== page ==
fact world, designed which fractional factorial looks at key relationships between factors and levels. so this is much faster. However, there is a big opportunity to miss interactions. So if you have variables that play off of each other like distance and weather,
those will play off of each other. You may miss the influence of one on the other
by doing a fractional doctoral design. So that's something to keep in mind as you are going through and designing and selecting your key relationships.
So for a full factorial experiment, we're only gonna be looking at a two by two eso Your base is how many different levels you can have and your exponents is how many different factors you're studying.
So ah, full factorial design isolates each hypothesized factor independently. So when you set this up,
your force first experiment is going to be your baseline or your control. This is your no hypothesis. So when we think back to our hypothesis development, we still apply these those same ideas of Nolan alternate
Your next layer experiment because we're only doing two by two
is going to be a positive with one variable a negative or no change on your second variable, and you're gonna measure
next one negative with your first variable positive with your second variable. So now we're testing each variable independently, and then measure. And then you're last experiment with this sequence. Turn on all of your factors
and then measure. And then what you're gonna look for from there is which one of these experiments performed best to your project objectives?
what I coach all of my greenbelts who do
fractional factorial is set up all of your experiments in tables like these. So if you have, you know, five different independent variables or root causes, I want to see five different columns for those variables and be very explicit and neat and orderly because these can get really confusing
when we start looking at our fractional factorial.
So our faction are fractional factorial Z. The first thing that you do is because we're saving time and money is you're gonna omit your control.
You know what your baseline is because you measured it in the measure phase of your Jamaica project. So you're not going to run a control,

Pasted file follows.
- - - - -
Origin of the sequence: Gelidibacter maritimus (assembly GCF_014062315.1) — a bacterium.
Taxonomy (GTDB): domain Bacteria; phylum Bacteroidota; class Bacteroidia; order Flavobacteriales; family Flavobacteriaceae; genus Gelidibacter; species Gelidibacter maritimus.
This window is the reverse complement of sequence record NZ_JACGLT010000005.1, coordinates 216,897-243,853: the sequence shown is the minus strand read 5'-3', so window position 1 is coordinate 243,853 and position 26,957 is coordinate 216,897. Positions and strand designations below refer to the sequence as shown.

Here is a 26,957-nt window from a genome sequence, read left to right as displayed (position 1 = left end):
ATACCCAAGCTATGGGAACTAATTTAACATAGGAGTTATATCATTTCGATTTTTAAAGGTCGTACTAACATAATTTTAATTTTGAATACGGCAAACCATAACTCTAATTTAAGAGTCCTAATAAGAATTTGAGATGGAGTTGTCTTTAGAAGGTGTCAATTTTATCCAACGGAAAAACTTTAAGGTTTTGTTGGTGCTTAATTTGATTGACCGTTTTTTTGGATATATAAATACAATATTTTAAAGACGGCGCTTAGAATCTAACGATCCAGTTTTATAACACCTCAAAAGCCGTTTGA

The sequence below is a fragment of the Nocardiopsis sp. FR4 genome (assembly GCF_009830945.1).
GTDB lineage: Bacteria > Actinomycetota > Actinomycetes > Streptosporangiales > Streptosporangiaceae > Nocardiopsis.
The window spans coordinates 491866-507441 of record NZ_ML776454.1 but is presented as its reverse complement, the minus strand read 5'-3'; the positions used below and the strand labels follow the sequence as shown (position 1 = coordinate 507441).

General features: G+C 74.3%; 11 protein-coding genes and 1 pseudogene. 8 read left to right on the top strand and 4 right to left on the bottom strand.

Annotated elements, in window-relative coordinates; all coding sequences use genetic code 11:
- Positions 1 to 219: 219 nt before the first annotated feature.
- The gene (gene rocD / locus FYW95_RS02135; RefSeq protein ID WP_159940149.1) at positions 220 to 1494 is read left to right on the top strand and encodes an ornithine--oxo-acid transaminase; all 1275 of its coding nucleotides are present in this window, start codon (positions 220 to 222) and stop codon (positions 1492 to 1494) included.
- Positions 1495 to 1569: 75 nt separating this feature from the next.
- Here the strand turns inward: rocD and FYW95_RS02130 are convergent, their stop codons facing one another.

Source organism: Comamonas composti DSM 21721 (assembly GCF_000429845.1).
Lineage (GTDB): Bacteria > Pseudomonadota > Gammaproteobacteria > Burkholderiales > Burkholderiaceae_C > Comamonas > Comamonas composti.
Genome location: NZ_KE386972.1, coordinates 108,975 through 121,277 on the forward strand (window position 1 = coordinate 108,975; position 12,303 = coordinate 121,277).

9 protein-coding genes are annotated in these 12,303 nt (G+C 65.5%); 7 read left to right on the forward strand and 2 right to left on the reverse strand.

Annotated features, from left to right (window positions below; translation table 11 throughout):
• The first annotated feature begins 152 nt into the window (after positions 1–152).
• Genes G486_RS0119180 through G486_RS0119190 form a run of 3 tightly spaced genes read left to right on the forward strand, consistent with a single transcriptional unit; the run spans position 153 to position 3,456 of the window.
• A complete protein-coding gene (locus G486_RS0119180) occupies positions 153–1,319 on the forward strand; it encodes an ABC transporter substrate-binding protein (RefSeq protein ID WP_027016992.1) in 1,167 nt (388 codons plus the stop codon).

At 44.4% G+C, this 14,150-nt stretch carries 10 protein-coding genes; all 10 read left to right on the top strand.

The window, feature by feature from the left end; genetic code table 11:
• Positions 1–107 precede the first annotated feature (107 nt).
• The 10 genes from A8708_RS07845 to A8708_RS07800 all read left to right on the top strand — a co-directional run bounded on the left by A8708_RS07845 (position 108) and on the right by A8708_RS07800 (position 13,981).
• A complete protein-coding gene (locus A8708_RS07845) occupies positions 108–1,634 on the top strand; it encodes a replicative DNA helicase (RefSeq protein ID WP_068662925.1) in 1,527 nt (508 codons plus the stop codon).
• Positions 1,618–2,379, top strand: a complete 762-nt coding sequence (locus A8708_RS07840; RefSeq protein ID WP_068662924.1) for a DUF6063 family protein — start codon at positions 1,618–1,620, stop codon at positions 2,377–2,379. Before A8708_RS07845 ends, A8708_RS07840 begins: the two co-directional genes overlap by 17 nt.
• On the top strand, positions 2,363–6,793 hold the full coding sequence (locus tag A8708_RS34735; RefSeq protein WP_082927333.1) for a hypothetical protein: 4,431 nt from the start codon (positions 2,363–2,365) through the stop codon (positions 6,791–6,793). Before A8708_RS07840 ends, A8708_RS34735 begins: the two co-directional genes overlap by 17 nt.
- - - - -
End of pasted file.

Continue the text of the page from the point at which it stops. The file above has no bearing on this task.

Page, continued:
then you're going to choose
which ones are. Do you guys think are going to be most impactful to your process and measure those then
the last experiment that you will run, um,
or I recommend that you run
is turning on all of your variables. And what that tells you that gives you is a range of magnitude. So your baseline you have from your, um the measure phase of your project and then turning on all of the variables tells you what the absolute best case scenario
could look like. So it gives you a range of improvement.
Unless, of course, the variables interact with each other and they cancel each other out, in which case this is a useless test and you should test the test, the variables that are most important. So if you remember back to our root cause analysis and I said that especially with Issue Carol Was
and affinity diagrams, it's really important to kind of get a weight of what do we think are the most important variables? Not as much in five wise, because five wise drills down to those
That is where the fractional factorial is, where that's going to be an input, because we're gonna look at those and say, OK, we think variable one is more important than variable, too. So we're going to test that
your fact. Your design of experiment is also or can also be your pilots or done in conjunction
with your pilots and you're testing. So when you go through and you do, um, hypothetical runs of your solutions with your departments in your clothes settings, you're gonna want to set this up and record your results to compare. So get really comfortable with the idea of factorial design.
With that,
we're actually going to wrap up our design of experiments. He was a greenbelt. Now, know why we do factorial design and you know how to set up your experiments and measure them? The key difference between full fact oral and fractional factorial is fractional factorial. You make some practitioner discretion judgments
and select your tests. Where is full?
You test everything regardless how significant or insignificant it may be.
We're staying in our improved phase for our next Montel, but we're going to switch over to a more hands on unless thought based experiment where we're going to talk about our future state process mapping. So I will see you guys there